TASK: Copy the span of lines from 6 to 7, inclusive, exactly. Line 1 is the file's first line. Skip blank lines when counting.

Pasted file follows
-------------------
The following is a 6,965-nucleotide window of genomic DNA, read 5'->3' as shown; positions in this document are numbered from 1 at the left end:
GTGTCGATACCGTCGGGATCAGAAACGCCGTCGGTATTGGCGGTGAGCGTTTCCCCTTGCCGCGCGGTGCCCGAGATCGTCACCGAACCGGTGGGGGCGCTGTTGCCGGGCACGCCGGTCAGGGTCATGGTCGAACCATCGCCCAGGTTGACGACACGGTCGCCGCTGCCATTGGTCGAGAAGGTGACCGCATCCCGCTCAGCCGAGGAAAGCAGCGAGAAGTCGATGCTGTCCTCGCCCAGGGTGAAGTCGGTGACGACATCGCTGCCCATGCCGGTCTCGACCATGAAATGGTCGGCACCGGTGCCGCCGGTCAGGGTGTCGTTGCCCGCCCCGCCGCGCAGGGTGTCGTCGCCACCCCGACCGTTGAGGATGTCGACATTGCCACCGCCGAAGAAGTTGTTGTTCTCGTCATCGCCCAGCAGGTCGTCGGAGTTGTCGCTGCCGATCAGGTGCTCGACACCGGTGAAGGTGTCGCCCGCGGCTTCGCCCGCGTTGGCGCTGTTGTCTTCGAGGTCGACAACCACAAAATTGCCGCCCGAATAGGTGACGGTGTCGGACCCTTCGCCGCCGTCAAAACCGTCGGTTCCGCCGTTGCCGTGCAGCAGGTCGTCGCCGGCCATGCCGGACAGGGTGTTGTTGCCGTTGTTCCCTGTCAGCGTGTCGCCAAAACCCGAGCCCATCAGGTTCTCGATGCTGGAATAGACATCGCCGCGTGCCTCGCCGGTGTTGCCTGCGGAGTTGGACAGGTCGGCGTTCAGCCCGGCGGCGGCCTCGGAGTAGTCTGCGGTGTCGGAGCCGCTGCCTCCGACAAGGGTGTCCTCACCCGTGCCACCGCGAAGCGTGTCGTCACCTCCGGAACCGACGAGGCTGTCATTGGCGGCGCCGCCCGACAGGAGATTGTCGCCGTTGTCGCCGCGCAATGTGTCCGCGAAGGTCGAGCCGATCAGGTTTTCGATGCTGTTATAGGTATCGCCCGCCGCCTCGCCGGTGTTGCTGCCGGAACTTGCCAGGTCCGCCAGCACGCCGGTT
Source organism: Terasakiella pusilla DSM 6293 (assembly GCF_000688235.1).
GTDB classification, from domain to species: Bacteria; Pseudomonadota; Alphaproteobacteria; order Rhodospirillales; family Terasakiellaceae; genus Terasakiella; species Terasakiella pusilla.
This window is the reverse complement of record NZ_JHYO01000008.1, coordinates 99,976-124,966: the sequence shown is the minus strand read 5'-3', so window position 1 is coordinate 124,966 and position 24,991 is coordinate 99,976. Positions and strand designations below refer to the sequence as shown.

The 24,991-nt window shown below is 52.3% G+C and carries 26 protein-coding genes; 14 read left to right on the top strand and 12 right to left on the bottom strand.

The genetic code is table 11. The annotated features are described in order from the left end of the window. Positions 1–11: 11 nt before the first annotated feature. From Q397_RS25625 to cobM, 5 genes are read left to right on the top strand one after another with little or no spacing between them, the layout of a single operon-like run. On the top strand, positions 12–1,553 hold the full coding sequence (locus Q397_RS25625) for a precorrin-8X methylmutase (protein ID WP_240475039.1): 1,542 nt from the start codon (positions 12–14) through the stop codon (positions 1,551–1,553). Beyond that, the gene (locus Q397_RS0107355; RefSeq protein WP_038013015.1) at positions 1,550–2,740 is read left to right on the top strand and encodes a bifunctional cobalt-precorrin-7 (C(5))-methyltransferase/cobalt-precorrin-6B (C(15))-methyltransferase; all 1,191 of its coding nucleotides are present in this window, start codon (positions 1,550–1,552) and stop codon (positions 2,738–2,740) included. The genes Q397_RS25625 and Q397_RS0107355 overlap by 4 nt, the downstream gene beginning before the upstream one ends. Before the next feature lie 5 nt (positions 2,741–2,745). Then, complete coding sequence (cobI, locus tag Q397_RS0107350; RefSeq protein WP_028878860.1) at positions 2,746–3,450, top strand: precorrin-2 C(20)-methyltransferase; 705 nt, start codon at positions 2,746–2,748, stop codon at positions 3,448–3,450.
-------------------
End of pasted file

The 24,991-nt window shown below is 52.3% G+C and carries 26 protein-coding genes; 14 read left to right on the top strand and 12 right to left on the bottom strand.

The genetic code is table 11. The annotated features are described in order from the left end of the window. Positions 1–11: 11 nt before the first annotated feature. From Q397_RS25625 to cobM, 5 genes are read left to right on the top strand one after another with little or no spacing between them, the layout of a single operon-like run. On the top strand, positions 12–1,553 hold the full coding sequence (locus Q397_RS25625) for a precorrin-8X methylmutase (protein ID WP_240475039.1): 1,542 nt from the start codon (positions 12–14) through the stop codon (positions 1,551–1,553). Beyond that, the gene (locus Q397_RS0107355; RefSeq protein WP_038013015.1) at positions 1,550–2,740 is read left to right on the top strand and encodes a bifunctional cobalt-precorrin-7 (C(5))-methyltransferase/cobalt-precorrin-6B (C(15))-methyltransferase; all 1,191 of its coding nucleotides are present in this window, start codon (positions 1,550–1,552) and stop codon (positions 2,738–2,740) included. The genes Q397_RS25625 and Q397_RS0107355 overlap by 4 nt, the downstream gene beginning before the upstream one ends. Before the next feature lie 5 nt (positions 2,741–2,745). Then, complete coding sequence (cobI, locus tag Q397_RS0107350; RefSeq protein WP_028878860.1) at positions 2,746–3,450, top strand: precorrin-2 C(20)-methyltransferase; 705 nt, start codon at positions 2,746–2,748, stop codon at positions 3,448–3,450.